Living a Slow Death

In citing  the 2014 Stress in America survey from the American Psychological Association, a 2015 article in U.S. News & World Report revealed that “…work is the second most common source of stress among U.S. adults, just behind money,” and that “sixty percent of adults say their jobs are a somewhat significant or very significant source of stress”.

You probably didn’t need a formal report to tell you that now did you?

The price for the mounting stress level is high, both to our pocketbooks and our health.stress-costs

While the reasons for our anxiety are often varied and not always easily solved, there is one source of stress that many workers and employers can successfully address.

I was introduced to this secret in 2002 when the company I was working for enlisted a business coach to help us with our inter-office relationships and overall organizational productivity. Prior to the workshop we all took an assessment called the Kolbe Conative Index®.

At the time, I thought “just another personality test. I know how these things work.” It didn’t take long, however, to learn that this was different. Everything I had been exposed to up to that point measured intellect or aptitude (like an IQ test) or personality (such as the Meyers-Briggs Type Indicator). The Kolbe Conative Index measured something altogether different. It’s called conation – a term that refers to any natural tendency, impulse, striving, or directed effort. It is the part of our mind that determines how we take action when faced with a problem to be solved, a task to be completed or a goal to be achieved.

Let me just say, it changed my life – and the workplace culture of our company. For the first time in my life (I was 49 years old at the time) I understood that I was hard-wired to take action a particular way – at least when I was free to be myself.

This is where stress comes into the picture. I learned that a huge source of stress in the workplace comes from trying to satisfy expectations that require me to act in a way that is contradictory to my natural problem-solving instincts. Sometimes the expectations were my own. Other times the job itself required me to act in a way that simply was not me. I learned ways to appreciate the strengths that I brought to the table and how to better utilize them in my day-to-day work activities.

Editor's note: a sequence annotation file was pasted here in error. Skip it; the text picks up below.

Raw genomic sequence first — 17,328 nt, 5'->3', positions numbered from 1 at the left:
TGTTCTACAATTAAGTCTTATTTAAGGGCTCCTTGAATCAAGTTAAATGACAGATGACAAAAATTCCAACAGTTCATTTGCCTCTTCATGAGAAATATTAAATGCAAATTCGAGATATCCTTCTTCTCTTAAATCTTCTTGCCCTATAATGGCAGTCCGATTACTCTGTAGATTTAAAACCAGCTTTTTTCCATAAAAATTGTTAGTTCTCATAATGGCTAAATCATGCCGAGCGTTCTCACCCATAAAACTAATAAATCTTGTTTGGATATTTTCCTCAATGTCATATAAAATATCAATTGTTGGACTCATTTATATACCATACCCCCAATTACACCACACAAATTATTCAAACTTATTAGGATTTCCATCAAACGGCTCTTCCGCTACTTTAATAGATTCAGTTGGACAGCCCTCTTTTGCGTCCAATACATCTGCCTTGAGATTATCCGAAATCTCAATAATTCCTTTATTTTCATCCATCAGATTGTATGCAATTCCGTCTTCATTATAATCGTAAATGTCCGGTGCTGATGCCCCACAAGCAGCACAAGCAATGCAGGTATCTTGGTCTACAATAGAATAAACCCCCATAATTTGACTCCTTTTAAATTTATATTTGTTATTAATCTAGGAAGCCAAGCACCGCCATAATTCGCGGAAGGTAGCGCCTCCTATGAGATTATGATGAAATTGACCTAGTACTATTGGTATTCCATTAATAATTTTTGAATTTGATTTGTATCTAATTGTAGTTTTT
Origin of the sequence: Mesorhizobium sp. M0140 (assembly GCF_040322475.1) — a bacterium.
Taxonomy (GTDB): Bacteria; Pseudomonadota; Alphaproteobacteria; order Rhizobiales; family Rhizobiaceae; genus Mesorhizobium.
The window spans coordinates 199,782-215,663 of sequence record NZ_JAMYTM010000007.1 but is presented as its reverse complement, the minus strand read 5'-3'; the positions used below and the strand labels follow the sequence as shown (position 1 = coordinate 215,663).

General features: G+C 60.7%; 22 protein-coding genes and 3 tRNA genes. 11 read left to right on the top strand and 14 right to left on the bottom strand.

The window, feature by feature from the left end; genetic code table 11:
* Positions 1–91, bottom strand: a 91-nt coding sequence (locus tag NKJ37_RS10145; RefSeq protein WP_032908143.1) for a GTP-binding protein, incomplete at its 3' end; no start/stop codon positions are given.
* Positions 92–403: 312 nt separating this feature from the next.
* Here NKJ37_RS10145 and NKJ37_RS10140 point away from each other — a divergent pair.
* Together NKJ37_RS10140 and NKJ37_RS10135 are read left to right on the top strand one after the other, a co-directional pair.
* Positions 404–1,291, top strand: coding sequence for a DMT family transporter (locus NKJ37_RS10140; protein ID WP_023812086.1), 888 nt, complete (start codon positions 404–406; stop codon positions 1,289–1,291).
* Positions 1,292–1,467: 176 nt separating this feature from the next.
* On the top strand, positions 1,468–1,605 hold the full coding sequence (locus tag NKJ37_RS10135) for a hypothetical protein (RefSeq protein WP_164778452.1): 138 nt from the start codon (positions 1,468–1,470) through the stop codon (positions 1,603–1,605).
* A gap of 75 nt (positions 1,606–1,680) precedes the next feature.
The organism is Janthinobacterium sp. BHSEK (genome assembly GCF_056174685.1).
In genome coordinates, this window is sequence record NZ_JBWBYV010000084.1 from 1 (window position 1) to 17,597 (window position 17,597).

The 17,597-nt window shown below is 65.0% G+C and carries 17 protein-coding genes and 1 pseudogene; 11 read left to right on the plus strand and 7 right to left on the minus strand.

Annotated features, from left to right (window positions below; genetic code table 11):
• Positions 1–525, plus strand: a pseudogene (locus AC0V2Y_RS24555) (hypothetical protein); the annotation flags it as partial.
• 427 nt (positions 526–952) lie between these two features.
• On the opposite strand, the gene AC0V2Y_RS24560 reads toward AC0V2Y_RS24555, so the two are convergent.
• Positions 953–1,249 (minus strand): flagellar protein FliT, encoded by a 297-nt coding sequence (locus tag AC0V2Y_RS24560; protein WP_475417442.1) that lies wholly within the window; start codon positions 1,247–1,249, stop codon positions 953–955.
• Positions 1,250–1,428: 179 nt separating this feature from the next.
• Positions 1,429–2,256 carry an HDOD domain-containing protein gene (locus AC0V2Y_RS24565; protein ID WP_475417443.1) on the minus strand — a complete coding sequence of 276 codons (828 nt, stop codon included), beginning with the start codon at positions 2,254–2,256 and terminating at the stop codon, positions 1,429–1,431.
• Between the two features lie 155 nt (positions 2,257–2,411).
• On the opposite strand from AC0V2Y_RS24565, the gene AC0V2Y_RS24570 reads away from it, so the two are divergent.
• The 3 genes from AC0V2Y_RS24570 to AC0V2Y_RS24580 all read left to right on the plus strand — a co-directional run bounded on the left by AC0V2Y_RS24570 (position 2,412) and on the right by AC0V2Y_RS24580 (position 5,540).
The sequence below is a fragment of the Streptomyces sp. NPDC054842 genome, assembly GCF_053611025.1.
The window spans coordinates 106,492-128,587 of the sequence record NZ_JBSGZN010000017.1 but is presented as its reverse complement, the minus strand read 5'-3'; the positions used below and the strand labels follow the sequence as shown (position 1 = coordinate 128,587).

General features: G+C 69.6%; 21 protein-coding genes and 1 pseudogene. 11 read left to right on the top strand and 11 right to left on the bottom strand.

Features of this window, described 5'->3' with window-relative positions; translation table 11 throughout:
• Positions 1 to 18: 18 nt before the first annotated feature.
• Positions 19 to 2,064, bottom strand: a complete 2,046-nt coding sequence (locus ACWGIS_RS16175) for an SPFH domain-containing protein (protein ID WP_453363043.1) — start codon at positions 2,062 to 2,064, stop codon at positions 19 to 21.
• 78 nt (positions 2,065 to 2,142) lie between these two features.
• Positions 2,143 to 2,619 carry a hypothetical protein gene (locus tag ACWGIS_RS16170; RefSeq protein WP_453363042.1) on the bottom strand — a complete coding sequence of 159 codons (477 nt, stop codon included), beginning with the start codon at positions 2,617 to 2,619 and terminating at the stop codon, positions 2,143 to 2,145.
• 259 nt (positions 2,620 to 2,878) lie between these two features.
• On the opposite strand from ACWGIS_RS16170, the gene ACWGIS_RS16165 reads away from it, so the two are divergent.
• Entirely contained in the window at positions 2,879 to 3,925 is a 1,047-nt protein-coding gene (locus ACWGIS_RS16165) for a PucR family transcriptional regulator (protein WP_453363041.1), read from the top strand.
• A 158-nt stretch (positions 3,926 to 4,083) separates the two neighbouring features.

I also learned that the co-workers that were oftentimes a source of my stress were just wired differently and that we butted heads because we were just trying to get the job done in ways that were contradictory to each other. Once I learned to value the strengths that they contributed to the process (strengths that were different than mine I might add), the stress level immediately began to subside. Work was not only more enjoyable, but more productive as well.

I have since become a Kolbe Certified(TM) Consultant and now share some of the secrets that I’ve learned in the classroom and in the workplace with those wrestling with some of the issues we were facing 15 years ago. The Kolbe System™ is backed by more than three decades of scientific research and validation, and meets the standards of the American Psychological Association for validity and reliability. This is  not some hokey Facebook quiz.

If you or your organization is looking for a proven approach to reducing stress and improving productivity, let me know. I am confident that it will change your life too.


consultant_logo_copper2010Providing services as a relational strategist, advisor, and coach for small business, churches, organizations, families, and individuals, Rick brings almost 25 years of experience in business and a virtual lifetime as a pastor and ministry leader. He understands the challenges of small business owners, ministries, churches and families and offers quality and affordable professional services that will lead to a more healthy and productive lifestyle.


Rick is a Kolbe Certified™ Consultant and can help to uncover your instinctive strengths or those of your staff so that you or your team can work more effectively and productively.

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